The decision to grant a motion to withdraw a guilty plea lies in the discretion of the district court. State v. Freeman, 110 Idaho 117, 121, 714 P.2d 86, 90 (Ct.App.1986). Appellate review of the denial of a motion to withdraw a plea is limited to whether the district court exercised sound judicial discretion as distinguished from arbitrary action. Id. The exercise of this discretion is affected by the timing of the motion to withdraw the plea. State v. Ballard, 114 Idaho 799, 801, 761 P.2d 1151, 1153 (1988). As indicated by I.C.R. 33(c), a motion to withdraw a plea made after sentencing may be granted only to correct a manifest injustice. Id. The stricter standard is justified to insure that an accused is not "encouraged to plead guilty to test the weight of potential punishment and withdraw the plea if the sentence were unexpectedly severe." Freeman, 110 Idaho at 121, 714 P.2d at 90, quoting Kadwell v. United States, 315 F.2d 667, 670 (9th Cir.1963). A less rigorous standard applies to a motion made before sentencing, requiring that the defendant present a just reason for withdrawing the plea. Ballard, 114 Idaho at 801, 761 P.2d at 1153. In either situation, the defendant has the burden of proving that the plea should be withdrawn. Griffith v. State, 121 Idaho 371, 374-75, 825 P.2d 94, 97-98 (Ct.App.1992).

McFarland claims that because the original sentences were vacated, the case was essentially "back to square one" in terms of sentencing, and the less rigorous standard should have been used. The state asserts that, given the unique circumstances of this case, the stricter standard should have been applied by the district court in exercising its discretion.

Generally, where a judgment has been vacated, it is a nullity and the effect is as if it had never been rendered at all. State v. Barwick, 94 Idaho 139, 143, 483 P.2d 670, 674 (1971). Thus, this Court's opinion, reversing the district court's decision denying McFarland a psychological evaluation and vacating McFarland's sentences, nullified those sentencing proceedings. Consequently, on remand, McFarland's case proceeded as if the original sentences had never been entered. Therefore, under I.C.R. 33(c), because sentence had not been imposed, the district court should have utilized the less rigorous standard of just reason in determining

whether to grant McFarland's request to withdraw his Alford pleas. Although McFarland, on remand, may have benefitted from knowing what the ultimate sentence would have been, our holding places McFarland in the same posture had the district court not erred in denying his motion for a psychological evaluation.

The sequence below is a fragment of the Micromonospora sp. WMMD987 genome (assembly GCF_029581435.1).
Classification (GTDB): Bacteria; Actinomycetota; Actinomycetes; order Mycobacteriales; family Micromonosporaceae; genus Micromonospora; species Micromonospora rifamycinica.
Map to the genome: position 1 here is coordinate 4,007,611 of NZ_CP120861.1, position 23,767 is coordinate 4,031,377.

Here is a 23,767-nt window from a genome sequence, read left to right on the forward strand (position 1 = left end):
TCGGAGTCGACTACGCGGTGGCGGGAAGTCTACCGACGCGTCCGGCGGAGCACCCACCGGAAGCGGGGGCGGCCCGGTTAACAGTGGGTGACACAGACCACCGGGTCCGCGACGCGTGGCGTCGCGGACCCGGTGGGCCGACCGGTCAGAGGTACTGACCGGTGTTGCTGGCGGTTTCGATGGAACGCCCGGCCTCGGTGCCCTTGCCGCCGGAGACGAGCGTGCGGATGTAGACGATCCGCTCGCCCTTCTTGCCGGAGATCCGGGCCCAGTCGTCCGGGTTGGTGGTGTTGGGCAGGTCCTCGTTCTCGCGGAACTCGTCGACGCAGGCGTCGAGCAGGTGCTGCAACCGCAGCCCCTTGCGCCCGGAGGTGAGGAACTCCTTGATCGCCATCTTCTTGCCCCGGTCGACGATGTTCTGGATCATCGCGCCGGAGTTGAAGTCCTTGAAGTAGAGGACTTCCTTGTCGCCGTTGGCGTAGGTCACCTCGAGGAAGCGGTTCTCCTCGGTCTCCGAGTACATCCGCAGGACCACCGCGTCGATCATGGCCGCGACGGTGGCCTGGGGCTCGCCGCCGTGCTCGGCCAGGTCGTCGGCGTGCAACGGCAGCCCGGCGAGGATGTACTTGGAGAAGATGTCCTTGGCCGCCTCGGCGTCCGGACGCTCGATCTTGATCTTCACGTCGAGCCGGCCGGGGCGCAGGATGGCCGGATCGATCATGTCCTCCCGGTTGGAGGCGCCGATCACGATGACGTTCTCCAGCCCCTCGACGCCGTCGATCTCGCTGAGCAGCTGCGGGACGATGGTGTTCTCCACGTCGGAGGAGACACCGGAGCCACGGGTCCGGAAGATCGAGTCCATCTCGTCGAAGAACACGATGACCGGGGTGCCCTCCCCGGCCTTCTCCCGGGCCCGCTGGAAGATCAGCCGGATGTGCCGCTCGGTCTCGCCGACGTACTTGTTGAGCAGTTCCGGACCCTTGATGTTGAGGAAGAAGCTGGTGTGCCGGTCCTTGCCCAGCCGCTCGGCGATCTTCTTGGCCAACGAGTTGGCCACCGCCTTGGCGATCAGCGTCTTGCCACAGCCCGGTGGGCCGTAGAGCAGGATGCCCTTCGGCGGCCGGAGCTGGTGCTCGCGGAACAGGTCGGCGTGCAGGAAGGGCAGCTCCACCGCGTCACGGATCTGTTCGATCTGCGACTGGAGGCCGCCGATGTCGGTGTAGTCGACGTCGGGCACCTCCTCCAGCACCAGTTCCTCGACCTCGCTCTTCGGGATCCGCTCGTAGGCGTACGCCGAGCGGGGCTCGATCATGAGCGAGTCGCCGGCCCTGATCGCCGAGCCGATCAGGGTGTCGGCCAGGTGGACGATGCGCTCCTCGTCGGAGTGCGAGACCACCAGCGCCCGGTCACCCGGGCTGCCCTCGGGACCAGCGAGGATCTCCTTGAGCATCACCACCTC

B. Just Reason

McFarland asserts that the district court abused its discretion in denying his motion to withdraw his guilty pleas. When a district court's discretionary decision in a criminal case is reviewed on appeal, the appellate court conducts a multi-tiered inquiry to determine: (1) whether the lower court correctly perceived the issue as one of discretion; (2) whether the lower court acted within the boundaries of such discretion and consistently with any legal standards applicable to the specific choices before it; and (3) whether the court reached its decision by an exercise of reason. State v. Hedger, 115 Idaho 598, 600, 768 P.2d 1331, 1333 (1989).

Withdrawal of a guilty plea before sentence is imposed is not an automatic right, and the defendant has the burden of proving that the plea should be allowed to be withdrawn. State v. Dopp, 124 Idaho 481, 485, 861 P.2d 51, 55 (1993). A defendant seeking to withdraw a guilty plea before sentencing must first show a just reason for withdrawing the plea. Id. Once the defendant has met this burden, the state may avoid a withdrawal of the plea by demonstrating the existence of prejudice to the state. Id.; State v. Henderson, 113 Idaho 411, 414, 744 P.2d 795, 798 (Ct.App.1987). The defendant's failure to present and support a plausible reason will dictate against granting withdrawal, even absent prejudice to the prosecution. Dopp, 124 Idaho at 485, 861 P.2d at 55; Henderson, 113 Idaho at 414, 744 P.2d at 798.

McFarland claims that the results of his psychological evaluation cast doubt on whether he entered the pleas knowingly, voluntarily and intelligently. As support, McFarland quotes portions of his psychological evaluation. In particular, McFarland points out that he had an I.Q. score of 72, which, according to Dr. Domitor, placed him "within the range of borderline mental retardation." McFarland argues that he had a significant verbal memory deficit and a reading ability at the first percentile level. Furthermore, according to the evaluation, "it will be necessary for his attorney to repeat important information on a frequent basis so that Mr. McFarland might be able to retain this. His ability to understand legal abstractions is impaired and so information must be presented in as concrete a manner as possible."

On November 16, 1992, the district court held a...